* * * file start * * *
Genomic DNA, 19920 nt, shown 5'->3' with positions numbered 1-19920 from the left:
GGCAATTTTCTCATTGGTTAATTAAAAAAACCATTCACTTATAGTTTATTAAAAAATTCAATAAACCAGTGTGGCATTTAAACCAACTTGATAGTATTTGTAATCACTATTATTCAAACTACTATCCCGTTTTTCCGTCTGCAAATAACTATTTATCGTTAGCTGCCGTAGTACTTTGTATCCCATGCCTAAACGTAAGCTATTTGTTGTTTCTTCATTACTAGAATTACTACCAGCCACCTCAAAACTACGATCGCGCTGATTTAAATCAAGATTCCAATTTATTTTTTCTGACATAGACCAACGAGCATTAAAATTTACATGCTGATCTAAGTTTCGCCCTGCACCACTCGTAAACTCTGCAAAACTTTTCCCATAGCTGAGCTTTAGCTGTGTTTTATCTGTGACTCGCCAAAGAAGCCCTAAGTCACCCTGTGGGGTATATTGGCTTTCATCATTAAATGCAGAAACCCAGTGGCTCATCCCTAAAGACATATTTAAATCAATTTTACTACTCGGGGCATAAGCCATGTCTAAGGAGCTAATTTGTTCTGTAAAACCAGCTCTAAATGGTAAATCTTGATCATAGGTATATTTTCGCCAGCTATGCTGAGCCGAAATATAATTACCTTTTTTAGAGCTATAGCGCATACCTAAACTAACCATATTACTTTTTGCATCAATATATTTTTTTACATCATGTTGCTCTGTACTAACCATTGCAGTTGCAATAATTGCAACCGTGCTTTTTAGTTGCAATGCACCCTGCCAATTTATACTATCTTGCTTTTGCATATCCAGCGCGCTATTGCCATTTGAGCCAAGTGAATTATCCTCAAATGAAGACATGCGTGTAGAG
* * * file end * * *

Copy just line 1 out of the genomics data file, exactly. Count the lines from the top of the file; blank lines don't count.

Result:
Genomic DNA, 19920 nt, shown 5'->3' with positions numbered 1-19920 from the left: